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And so the model received inputs from other studies, many conducted at the Baskett Lab itself. One study looked at size structured interactions in Southern California: lobsters tend to prey on medium-size urchins, which fit in their mandibles. So if lobsters are harvested, how do those lobster–urchin interactions shape the overall system and how much lobster and red urchin can we sustainably harvest in Southern California? Another study, of the perennial giant kelp in the Channel Islands, looked at what happens in the ecosystem when there’s a lot of kelp that harbors several urchin predators. Urchins then tend to hide in crevices and feed on drift kelp. But as soon as kelp dwindles, urchins get hungrier and come out to attack the kelp. “That’s the model structure Jorge took and ran with, to ask what the relative efficacy of these different interventions could mean for the potential recovery of bull kelp,” Baskett says. “It is basically our little sandbox where we can play and say, ‘What if we fish this way? What if somebody managed it by focusing on urchin removal, focusing on kelp reseeding, doing one, then the other, or doing them together to different extents in different places?’”
By running simulations based on these recorded behaviors, the team found that removing urchins together with increasing the density of adult bull kelp was most likely to kick-start the recovery process. Because of the counter-intuitive way that urchin feed — eating more when there is less food — keeping urchin numbers consistently below a threshold was more important to boosting kelp growth, rather than spreading the efforts over more time or space. In the Field of Dreams approach, the researchers say, “habitat quality is one of the main limiting factors of restoration success. In the case of kelp forest restoration, a suitable habitat is determined by the active grazer density (purple urchins in our study system).”
Like any model, however, Field of Dreams is only as accurate as its inputs, and the enormous complexity of an ecology means great uncertainty in modeling. For example, right now the environment around these animal interactions remains constant. A more realistic scenario would make kelp growth a function of nitrogen in the water (which varies depending on the amount of upwelling) and would make kelp mortality a function of heat stress. The species interactions data itself is also hard to measure, requiring careful empirical field studies. “We have an expectation of how we think these interventions are going to go. But the model is a simplification of reality, and so, by definition, it’s always missing something,” Arroyo-Esquivel acknowledges.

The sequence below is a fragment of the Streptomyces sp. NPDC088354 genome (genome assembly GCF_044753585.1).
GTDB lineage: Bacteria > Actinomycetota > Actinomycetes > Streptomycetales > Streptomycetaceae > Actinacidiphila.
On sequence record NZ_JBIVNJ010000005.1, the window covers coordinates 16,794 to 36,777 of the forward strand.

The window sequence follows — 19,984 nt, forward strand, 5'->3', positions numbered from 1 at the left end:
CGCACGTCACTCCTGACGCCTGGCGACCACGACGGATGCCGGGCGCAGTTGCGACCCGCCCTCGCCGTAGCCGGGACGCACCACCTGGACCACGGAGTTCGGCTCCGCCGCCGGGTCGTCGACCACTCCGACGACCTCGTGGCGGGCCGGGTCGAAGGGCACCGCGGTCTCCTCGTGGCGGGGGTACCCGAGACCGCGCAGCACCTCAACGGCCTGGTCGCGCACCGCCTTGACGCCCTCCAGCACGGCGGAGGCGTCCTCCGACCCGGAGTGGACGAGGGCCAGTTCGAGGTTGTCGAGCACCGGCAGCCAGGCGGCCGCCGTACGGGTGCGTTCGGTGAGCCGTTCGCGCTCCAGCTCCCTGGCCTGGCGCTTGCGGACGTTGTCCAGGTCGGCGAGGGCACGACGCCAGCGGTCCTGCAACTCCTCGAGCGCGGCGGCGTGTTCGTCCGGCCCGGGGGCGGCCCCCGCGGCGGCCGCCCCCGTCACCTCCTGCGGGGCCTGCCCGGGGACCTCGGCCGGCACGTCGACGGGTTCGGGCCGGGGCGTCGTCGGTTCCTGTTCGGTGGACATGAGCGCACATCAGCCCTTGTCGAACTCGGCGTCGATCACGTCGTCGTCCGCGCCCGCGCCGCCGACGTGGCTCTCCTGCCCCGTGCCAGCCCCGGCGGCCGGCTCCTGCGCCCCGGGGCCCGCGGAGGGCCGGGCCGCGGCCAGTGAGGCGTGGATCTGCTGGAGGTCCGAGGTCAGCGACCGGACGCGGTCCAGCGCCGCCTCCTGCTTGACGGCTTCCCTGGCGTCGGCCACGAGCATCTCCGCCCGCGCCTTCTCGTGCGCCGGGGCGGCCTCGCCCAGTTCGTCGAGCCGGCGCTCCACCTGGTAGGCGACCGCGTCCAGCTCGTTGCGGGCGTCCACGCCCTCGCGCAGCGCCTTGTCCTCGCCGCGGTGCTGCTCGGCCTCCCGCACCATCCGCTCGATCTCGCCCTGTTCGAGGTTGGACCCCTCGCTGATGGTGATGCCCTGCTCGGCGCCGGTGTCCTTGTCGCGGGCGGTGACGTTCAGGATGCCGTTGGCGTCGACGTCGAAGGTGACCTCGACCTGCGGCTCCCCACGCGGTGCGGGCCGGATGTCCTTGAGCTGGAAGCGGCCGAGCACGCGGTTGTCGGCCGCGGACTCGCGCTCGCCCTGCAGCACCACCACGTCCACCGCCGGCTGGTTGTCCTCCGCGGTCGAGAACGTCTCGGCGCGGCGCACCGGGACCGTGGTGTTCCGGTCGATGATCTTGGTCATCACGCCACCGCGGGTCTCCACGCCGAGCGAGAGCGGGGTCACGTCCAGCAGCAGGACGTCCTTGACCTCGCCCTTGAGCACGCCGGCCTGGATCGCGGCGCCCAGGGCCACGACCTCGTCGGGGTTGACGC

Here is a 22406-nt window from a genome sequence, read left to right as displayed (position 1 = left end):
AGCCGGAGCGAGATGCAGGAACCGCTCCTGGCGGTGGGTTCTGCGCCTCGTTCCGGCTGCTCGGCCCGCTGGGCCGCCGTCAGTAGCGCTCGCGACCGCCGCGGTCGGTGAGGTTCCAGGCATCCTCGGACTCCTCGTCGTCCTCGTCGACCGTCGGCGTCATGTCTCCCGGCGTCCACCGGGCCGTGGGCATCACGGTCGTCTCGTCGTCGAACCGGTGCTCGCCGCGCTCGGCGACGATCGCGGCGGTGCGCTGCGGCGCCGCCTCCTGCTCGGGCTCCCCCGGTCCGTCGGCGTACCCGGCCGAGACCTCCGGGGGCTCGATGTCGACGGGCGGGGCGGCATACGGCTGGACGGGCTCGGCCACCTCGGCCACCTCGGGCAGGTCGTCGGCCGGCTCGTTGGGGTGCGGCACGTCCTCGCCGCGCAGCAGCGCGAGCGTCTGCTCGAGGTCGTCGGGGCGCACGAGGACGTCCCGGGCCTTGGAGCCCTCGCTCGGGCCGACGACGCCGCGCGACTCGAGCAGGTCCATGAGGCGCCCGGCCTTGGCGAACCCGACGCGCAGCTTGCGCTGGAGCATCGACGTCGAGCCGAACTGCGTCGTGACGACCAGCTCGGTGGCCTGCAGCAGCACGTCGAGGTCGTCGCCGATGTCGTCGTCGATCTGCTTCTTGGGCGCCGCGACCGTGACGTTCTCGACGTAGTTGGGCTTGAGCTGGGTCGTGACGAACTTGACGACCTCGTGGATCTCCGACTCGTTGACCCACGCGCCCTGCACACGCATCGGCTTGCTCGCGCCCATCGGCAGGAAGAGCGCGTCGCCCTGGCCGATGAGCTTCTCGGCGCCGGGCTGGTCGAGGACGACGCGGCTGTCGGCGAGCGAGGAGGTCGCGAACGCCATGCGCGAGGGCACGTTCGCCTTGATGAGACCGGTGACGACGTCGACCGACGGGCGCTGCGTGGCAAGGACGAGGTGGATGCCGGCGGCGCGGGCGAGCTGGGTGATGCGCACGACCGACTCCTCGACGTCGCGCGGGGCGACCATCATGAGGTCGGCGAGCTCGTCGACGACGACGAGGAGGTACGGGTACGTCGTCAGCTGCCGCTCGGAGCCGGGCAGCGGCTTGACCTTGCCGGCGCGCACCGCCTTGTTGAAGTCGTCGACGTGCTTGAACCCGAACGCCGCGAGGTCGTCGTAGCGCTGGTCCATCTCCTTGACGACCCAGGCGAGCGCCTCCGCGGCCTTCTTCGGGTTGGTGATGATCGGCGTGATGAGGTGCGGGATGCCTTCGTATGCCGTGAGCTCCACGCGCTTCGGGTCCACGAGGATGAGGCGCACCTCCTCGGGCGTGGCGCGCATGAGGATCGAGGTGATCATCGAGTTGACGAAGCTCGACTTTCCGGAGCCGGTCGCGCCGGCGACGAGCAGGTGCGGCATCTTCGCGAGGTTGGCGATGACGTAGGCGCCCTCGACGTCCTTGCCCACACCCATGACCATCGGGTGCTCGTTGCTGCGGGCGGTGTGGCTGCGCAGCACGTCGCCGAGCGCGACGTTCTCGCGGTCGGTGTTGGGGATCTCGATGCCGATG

Despite these challenges, models like these can help us make better management decisions in the face of a rapidly changing world. The glimpses of the possible futures they offer are dreamy enough that Baskett and her collaborators have received a National Science Foundation grant of $1.6 million over five years to continue this work with a model that asks and answers more complicated questions. They will include inputs from economists, ecologists, and social and political scientists, and take into account environmental fluctuations. This will enable them to link variability in the kelp and urchin ecosystem with variability in human responses — important because different stakeholders along the Northern California coast have different goals. “Depending on how you frame the model, you can manage the system to keep it in the state that is favorable for us humans, or shift it to the desirable state in the least painful way,” Arroyo-Esquivel says.
This “desirable state” can mean different things to different people: bolster the current ecosystem to keep it in the historically represented state or try to move it to survive under increased stress in the future. These are extremes on a continuum, requiring different interventions that may or may not work. “We know marine heat waves are coming in the future, and these stressors are going to continue,” Baskett says. “So we’re trying to pinpoint what local stakeholders and decision makers are looking for in that future.”
Correction: A previous version of this article had two images — one of sea palm or Postelsia, and a kelp forest photo, neither of which were of bull kelp. Both images have been removed and an accurate image has been substituted.